## Monday, January 3, 2022

### Answering Aristotle I.3 - There Is More than One Thing II

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Physics I.3 The definition of a whole cannot be found in the definition of its parts, so that things exist does not mean that there is an existence that they are a part of.

This reminds me of my first encounter with Aristotle, which happened to be when I was taking a graph theory course as an undergraduate. In the Posterior Analytics, Aristotle propounded that an argument that had to be made case by case wasn't a true derivation, or "...we often fall into error because our conclusion is not in fact...universal in the sense we thing we prove it so." When we prove a proposition case-by-case, instance-by-instance, "then the the demonstrations will be true of the individual instances...and will hold in every instance of it, yet the demonstration will not be true of this subject commensurately and universally." Aristotle's example, as so many it the text, is geometric: if the proof is shown for isosceles, scalene, and equilateral triangles, or if it is true of acute, right, and obtuse angles, then even though it is true for every triangle or for every angle, it is not true of triangles themselves because the proof does not follow from the nature of the triangle.

Aristotle always seems to say that kind of thing.

There is something reasonable about this. If there is a property of an object or a situation, then it should be derivable from the qualities of the object. If you need to bring in other conditions, then maybe it's the combination that has the property. Humans don't look like bushes, but humans wearing camouflage clothes and makeup can. The property of bush-likeness is a property of the clothing, not the man. Furthermore, I could create a situation where I found tofu dishes everyone likes: some people like tofu hot dogs, some people like tofutti, and even I like gelatinous tofu with beef in a szechwan sauce. However, people don't like the tofu, they like the flavorings around the tofu. Very few people eat plain dehydrated tofu bars.

But remember, as I was reading this, I was taking a graph theory course. It was taught by the math department, but the course was a required course computer science majors, but it did use proofs.* Proof courses often had themes that were not explicit in the content, techniques for proofs that are useful in the field. For probability theory, it was condition and uncondition. For graph theory, proof by cases. For example, if you can prove that a process works for all even number cases, then you can do the same for all odd number cases, then you can say the process works for all cases. This was even true of the four color theorem, which I think we will all say is a property of maps -- it is not a different property for different kinds of maps.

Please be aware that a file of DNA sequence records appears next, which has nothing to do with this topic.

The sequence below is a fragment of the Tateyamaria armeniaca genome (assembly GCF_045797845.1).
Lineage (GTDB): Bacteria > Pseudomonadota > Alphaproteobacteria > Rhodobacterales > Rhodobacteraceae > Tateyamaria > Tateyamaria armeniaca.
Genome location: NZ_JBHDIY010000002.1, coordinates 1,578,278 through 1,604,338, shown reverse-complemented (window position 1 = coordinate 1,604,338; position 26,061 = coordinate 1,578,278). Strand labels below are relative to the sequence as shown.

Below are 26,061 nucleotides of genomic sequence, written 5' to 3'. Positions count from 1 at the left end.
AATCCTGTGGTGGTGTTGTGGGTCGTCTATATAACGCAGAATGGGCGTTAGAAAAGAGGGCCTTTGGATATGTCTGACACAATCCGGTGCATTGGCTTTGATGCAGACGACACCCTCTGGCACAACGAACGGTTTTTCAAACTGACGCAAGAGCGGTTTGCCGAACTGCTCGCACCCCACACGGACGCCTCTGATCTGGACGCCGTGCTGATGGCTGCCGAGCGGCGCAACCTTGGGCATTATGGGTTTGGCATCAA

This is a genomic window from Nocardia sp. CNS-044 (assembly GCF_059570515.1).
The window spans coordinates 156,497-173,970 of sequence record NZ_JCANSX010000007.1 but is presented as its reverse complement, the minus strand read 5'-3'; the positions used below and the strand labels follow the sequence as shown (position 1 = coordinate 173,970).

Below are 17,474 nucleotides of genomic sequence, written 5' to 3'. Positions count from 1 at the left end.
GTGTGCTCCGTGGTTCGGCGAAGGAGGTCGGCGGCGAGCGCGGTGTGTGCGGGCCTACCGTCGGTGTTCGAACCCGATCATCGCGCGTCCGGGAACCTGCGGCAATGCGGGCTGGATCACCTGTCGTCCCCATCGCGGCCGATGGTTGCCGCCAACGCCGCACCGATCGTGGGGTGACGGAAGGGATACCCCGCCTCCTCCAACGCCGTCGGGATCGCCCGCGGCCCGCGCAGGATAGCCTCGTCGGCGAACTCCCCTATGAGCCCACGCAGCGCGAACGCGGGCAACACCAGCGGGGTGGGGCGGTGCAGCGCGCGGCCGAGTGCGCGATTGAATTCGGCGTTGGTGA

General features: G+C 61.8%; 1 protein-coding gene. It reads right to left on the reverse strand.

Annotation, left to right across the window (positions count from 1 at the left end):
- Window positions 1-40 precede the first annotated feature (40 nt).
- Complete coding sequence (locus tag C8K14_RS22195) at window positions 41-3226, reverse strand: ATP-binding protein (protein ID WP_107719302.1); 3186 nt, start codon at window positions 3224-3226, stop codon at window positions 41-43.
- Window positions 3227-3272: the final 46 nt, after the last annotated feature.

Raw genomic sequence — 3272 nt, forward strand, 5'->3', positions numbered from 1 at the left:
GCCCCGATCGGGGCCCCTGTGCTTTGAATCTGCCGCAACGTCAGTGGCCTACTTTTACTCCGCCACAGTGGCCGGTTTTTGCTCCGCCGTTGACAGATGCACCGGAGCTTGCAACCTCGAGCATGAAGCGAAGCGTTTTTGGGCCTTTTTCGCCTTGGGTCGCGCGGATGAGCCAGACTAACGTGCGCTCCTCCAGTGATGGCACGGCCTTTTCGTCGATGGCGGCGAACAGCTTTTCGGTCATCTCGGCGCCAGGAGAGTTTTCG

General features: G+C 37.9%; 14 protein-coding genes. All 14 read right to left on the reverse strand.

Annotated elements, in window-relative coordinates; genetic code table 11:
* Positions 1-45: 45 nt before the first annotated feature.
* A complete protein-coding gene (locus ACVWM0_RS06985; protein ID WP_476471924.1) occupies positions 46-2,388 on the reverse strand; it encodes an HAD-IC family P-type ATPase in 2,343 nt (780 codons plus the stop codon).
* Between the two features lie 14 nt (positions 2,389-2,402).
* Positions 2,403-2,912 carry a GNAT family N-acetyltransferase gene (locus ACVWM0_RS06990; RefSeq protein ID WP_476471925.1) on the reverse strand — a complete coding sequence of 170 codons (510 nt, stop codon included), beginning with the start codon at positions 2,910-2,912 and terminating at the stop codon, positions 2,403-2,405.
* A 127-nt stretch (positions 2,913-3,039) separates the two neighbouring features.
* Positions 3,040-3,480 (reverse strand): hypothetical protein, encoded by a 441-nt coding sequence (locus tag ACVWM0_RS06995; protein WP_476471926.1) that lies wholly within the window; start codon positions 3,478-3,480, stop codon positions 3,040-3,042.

So I think that Aristotle has a point, but he's taken it a little too far: proof through cases, if you can demonstrate that you have exhausted all the cases, can still show that a derived property is a property of the system.

Some of what Aristotle is saying in I.3 has a similar feel.**

Unfortunately, that feel is very hard to follow. Aristotle talks about qualities like "paleness" as if paleness is to humans as quarks are to protons, and he does so with the object to show that there must be more than one thing. He does so mostly while arguing against positions that aren't clearly defined, so it feels like he's not arguing directly -- but since he doesn't restate the positions he is attacking.

Here Aristotle feels he has successfully defended against two propositions:

(1) Non-being has being.
(2) There exist indivisible magnitudes.

both of which have some merit, today.(*3) That non-being might have being means something like that the vacuum has some properties, but today we think that gravity is the theory of space-time, that mass can bend its fabric. Furthermore, quantum gravity is an attempt to find the quantum mechanical properties of this fabric. We think that this is true. The second is the atomic hypothesis, which wouldn't be accepted until the late 19th century, and today the standard model is full of indivisible, but not immutable, magnitudes.

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* "Pure math" courses are proof-based somewhat like high school geometry, they aren't the endless calculations of algebra and calculus classes. You are expected to demonstrate that something works, or is a kind of mathematical tool, using logic. When the courses were required for other majors, computer science and math ed., they ended up being very, very simple.

** I thought I would give an example here of Aristotle saying something similar in I.3 as I quoted in the Posterior Analytics, but the prose is quite convoluted, and the long, ellipsis-laden quotes I can find in the Physics say almost the same thing.

(*3) Giving examples like this and those I did in I.2 are not what I wanted to be doing here.

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